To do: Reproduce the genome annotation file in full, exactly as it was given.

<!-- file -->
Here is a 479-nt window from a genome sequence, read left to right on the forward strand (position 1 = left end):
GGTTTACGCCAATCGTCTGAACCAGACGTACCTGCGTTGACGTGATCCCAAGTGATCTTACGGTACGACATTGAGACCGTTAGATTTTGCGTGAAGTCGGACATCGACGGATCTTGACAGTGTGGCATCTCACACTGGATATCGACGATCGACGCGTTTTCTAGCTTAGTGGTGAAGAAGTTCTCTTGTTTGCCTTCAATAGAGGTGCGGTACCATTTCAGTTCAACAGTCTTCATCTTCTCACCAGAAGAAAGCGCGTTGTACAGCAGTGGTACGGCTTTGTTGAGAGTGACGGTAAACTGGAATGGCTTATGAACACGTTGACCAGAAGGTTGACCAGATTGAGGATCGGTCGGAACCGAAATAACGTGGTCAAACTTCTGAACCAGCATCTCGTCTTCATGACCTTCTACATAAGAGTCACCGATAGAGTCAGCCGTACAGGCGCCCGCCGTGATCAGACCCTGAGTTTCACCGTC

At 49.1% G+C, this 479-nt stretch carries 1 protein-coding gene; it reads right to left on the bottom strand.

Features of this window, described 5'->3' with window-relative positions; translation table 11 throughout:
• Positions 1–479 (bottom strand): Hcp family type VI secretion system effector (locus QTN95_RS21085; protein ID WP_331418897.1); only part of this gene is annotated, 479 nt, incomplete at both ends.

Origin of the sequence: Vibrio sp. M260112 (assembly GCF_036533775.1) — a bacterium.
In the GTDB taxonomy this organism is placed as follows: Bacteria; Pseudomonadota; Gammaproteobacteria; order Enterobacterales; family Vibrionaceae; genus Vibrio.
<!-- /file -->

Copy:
Here is a 479-nt window from a genome sequence, read left to right on the forward strand (position 1 = left end):
GGTTTACGCCAATCGTCTGAACCAGACGTACCTGCGTTGACGTGATCCCAAGTGATCTTACGGTACGACATTGAGACCGTTAGATTTTGCGTGAAGTCGGACATCGACGGATCTTGACAGTGTGGCATCTCACACTGGATATCGACGATCGACGCGTTTTCTAGCTTAGTGGTGAAGAAGTTCTCTTGTTTGCCTTCAATAGAGGTGCGGTACCATTTCAGTTCAACAGTCTTCATCTTCTCACCAGAAGAAAGCGCGTTGTACAGCAGTGGTACGGCTTTGTTGAGAGTGACGGTAAACTGGAATGGCTTATGAACACGTTGACCAGAAGGTTGACCAGATTGAGGATCGGTCGGAACCGAAATAACGTGGTCAAACTTCTGAACCAGCATCTCGTCTTCATGACCTTCTACATAAGAGTCACCGATAGAGTCAGCCGTACAGGCGCCCGCCGTGATCAGACCCTGAGTTTCACCGTC

At 49.1% G+C, this 479-nt stretch carries 1 protein-coding gene; it reads right to left on the bottom strand.

Features of this window, described 5'->3' with window-relative positions; translation table 11 throughout:
• Positions 1–479 (bottom strand): Hcp family type VI secretion system effector (locus QTN95_RS21085; protein ID WP_331418897.1); only part of this gene is annotated, 479 nt, incomplete at both ends.

Origin of the sequence: Vibrio sp. M260112 (assembly GCF_036533775.1) — a bacterium.
In the GTDB taxonomy this organism is placed as follows: Bacteria; Pseudomonadota; Gammaproteobacteria; order Enterobacterales; family Vibrionaceae; genus Vibrio.